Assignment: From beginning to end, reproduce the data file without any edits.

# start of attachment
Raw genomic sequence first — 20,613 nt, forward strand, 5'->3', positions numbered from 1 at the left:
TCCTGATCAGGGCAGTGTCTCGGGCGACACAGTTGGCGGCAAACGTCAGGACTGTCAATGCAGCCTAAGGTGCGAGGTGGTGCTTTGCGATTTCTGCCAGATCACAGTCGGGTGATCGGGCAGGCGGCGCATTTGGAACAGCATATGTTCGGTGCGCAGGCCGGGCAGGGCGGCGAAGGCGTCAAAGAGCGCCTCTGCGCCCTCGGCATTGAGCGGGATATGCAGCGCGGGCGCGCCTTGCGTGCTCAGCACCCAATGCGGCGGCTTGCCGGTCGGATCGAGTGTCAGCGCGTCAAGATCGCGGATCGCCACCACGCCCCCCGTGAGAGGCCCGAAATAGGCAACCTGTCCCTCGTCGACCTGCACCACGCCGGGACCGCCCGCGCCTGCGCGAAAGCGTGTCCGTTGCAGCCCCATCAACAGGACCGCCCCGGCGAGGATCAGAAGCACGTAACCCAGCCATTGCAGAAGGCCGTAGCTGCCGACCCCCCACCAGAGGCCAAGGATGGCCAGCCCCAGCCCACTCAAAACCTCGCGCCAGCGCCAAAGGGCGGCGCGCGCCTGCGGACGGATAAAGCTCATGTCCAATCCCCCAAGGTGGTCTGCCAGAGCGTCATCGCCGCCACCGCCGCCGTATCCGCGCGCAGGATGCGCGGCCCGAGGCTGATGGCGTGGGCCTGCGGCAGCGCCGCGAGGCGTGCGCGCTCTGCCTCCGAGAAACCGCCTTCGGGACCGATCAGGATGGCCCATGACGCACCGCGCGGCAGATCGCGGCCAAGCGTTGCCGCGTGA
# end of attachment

Raw genomic sequence first — 20,613 nt, forward strand, 5'->3', positions numbered from 1 at the left:
TCCTGATCAGGGCAGTGTCTCGGGCGACACAGTTGGCGGCAAACGTCAGGACTGTCAATGCAGCCTAAGGTGCGAGGTGGTGCTTTGCGATTTCTGCCAGATCACAGTCGGGTGATCGGGCAGGCGGCGCATTTGGAACAGCATATGTTCGGTGCGCAGGCCGGGCAGGGCGGCGAAGGCGTCAAAGAGCGCCTCTGCGCCCTCGGCATTGAGCGGGATATGCAGCGCGGGCGCGCCTTGCGTGCTCAGCACCCAATGCGGCGGCTTGCCGGTCGGATCGAGTGTCAGCGCGTCAAGATCGCGGATCGCCACCACGCCCCCCGTGAGAGGCCCGAAATAGGCAACCTGTCCCTCGTCGACCTGCACCACGCCGGGACCGCCCGCGCCTGCGCGAAAGCGTGTCCGTTGCAGCCCCATCAACAGGACCGCCCCGGCGAGGATCAGAAGCACGTAACCCAGCCATTGCAGAAGGCCGTAGCTGCCGACCCCCCACCAGAGGCCAAGGATGGCCAGCCCCAGCCCACTCAAAACCTCGCGCCAGCGCCAAAGGGCGGCGCGCGCCTGCGGACGGATAAAGCTCATGTCCAATCCCCCAAGGTGGTCTGCCAGAGCGTCATCGCCGCCACCGCCGCCGTATCCGCGCGCAGGATGCGCGGCCCGAGGCTGATGGCGTGGGCCTGCGGCAGCGCCGCGAGGCGTGCGCGCTCTGCCTCCGAGAAACCGCCTTCGGGACCGATCAGGATGGCCCATGACGCACCGCGCGGCAGATCGCGGCCAAGCGTTGCCGCGTGA